I saw an interview from Ann Curry from msnbc interviewing the Dalai Lama about Violence and when asked about it he said; “You can say in (using violence) certain– under certain circumstances. Provided your motivation is good. Your goal is larger interest for larger people and a just cause. Theoretically, a violent method can be permissible, but in practical level, I feel always better avoid using violence.” It is essentially similar when President Bush says we will achieve peace in Iraq by overthrowing Saddam. The problem with that statement is if the Iraqis want to to be free from Saddam and be ruled by the US instead? Unfortunately, Tibetans are so dependent on the Chinese that they don’t want to be separate.

    One thing I have to note is that I do feel sorry for Tibetans living in China who simply want to see the Dalai Lama and the Tibetans who live in exile because they want to go to Lhasa but couldn’t because of disagreements between Hu and the Dalai Lama. I saw an BBC article on some of the Exiles in Dharamsala include chants like “Long live the Dalai Lama, Death to Hu Jintao… Tibet is for Tibetans. We want justice. We want freedom.” and the Free Tibet movement is not helping in the situation. The Chinese know that they have the upper hand and Tibet will be part of China, with or without the Dalai Lama.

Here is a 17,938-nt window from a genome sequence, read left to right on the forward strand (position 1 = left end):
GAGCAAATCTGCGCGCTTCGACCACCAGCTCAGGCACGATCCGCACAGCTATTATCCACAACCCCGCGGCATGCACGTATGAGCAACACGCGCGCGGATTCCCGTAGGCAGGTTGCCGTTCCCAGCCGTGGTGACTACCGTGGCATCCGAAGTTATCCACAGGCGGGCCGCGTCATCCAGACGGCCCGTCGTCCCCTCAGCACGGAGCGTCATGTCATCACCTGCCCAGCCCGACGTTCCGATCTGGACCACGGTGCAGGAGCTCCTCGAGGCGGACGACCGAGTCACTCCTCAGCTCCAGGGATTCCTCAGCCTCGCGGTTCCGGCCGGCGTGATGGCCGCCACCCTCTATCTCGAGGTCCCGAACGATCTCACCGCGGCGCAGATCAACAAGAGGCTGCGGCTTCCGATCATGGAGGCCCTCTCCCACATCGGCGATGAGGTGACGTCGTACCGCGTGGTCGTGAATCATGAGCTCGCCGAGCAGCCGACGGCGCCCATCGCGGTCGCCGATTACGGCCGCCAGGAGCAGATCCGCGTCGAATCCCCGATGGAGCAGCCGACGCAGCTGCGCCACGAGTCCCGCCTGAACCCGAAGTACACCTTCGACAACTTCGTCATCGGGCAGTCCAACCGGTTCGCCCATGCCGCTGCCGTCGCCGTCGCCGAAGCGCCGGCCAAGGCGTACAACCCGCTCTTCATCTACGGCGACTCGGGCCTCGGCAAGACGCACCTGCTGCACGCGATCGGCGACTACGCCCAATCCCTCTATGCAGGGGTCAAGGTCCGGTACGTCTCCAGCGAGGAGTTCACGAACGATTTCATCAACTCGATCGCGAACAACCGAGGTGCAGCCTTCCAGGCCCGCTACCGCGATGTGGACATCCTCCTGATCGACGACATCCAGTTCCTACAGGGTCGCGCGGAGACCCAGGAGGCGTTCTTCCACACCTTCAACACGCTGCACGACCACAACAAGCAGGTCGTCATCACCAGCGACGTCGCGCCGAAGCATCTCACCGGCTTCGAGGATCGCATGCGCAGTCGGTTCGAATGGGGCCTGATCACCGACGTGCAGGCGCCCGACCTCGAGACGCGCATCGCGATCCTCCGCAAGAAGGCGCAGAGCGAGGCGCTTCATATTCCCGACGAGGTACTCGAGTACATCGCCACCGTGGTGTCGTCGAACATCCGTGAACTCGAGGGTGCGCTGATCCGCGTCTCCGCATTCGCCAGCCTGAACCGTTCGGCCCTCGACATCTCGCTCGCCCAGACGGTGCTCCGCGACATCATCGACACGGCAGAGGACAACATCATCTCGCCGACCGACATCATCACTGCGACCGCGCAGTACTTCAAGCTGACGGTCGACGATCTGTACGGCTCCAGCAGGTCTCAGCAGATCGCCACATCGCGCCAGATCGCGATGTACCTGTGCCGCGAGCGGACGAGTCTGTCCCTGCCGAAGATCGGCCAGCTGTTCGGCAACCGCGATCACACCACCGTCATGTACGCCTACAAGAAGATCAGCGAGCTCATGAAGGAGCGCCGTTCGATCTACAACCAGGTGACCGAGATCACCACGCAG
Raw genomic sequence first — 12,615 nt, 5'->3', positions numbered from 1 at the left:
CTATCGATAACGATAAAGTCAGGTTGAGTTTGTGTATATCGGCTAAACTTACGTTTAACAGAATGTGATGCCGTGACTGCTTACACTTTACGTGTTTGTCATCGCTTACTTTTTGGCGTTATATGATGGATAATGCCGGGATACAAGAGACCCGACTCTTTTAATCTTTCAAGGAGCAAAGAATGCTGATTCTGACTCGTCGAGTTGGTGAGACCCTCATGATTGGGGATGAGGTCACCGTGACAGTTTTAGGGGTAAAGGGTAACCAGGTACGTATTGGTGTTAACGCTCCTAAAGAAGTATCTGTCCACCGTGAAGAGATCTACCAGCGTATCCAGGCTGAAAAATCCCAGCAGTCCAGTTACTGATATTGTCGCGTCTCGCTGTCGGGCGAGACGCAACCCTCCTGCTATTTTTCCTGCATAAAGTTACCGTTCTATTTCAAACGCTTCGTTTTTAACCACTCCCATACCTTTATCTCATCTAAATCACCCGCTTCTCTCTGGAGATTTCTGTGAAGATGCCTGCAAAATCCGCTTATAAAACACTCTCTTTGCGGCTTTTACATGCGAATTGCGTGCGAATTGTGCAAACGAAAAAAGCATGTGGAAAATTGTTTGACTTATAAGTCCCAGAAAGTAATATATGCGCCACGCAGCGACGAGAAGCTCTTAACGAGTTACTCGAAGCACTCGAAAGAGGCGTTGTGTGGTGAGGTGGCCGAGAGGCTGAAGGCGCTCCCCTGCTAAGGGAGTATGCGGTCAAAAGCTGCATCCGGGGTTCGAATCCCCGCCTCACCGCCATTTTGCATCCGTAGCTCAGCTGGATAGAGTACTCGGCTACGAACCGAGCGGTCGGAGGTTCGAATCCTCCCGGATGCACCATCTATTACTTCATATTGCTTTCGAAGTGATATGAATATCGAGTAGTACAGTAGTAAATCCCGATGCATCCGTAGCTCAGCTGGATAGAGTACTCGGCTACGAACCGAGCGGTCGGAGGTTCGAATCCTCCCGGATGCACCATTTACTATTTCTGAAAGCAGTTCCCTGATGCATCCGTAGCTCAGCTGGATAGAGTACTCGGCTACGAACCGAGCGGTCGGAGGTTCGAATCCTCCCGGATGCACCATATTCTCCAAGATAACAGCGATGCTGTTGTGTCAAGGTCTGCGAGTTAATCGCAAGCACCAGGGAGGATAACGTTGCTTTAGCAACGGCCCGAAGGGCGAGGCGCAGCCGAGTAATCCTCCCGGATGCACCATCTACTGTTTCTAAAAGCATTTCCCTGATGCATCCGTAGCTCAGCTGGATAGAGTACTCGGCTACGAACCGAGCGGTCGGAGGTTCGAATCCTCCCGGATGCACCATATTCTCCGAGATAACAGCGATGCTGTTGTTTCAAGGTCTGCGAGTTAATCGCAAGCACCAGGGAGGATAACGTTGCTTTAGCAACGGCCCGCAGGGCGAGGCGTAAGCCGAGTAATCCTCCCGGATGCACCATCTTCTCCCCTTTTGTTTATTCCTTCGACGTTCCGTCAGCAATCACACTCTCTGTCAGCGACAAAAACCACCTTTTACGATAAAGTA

If the Dalai Lama really wants to achieve his goal of autotomy in Tibet, he really has to get away from the political issues of Tibet. The Dalai Lama preaches compassion yet some of his followers breeds alot of resentment and hate toward the Chinese. To me, the Dalai Lama started to look more like a figurehead rather than a Spiritual leader of Buddhism.

  • 2 nemo // Apr 12, 2008 at 3:41 pm

    I can’t resolve the issue of non-violence very easily, but the issue of autonomy/independence is quite clear: China’s claim on Tibet is bogus, as bogus as England’s claim on the American colonies.

    When in the course of human events…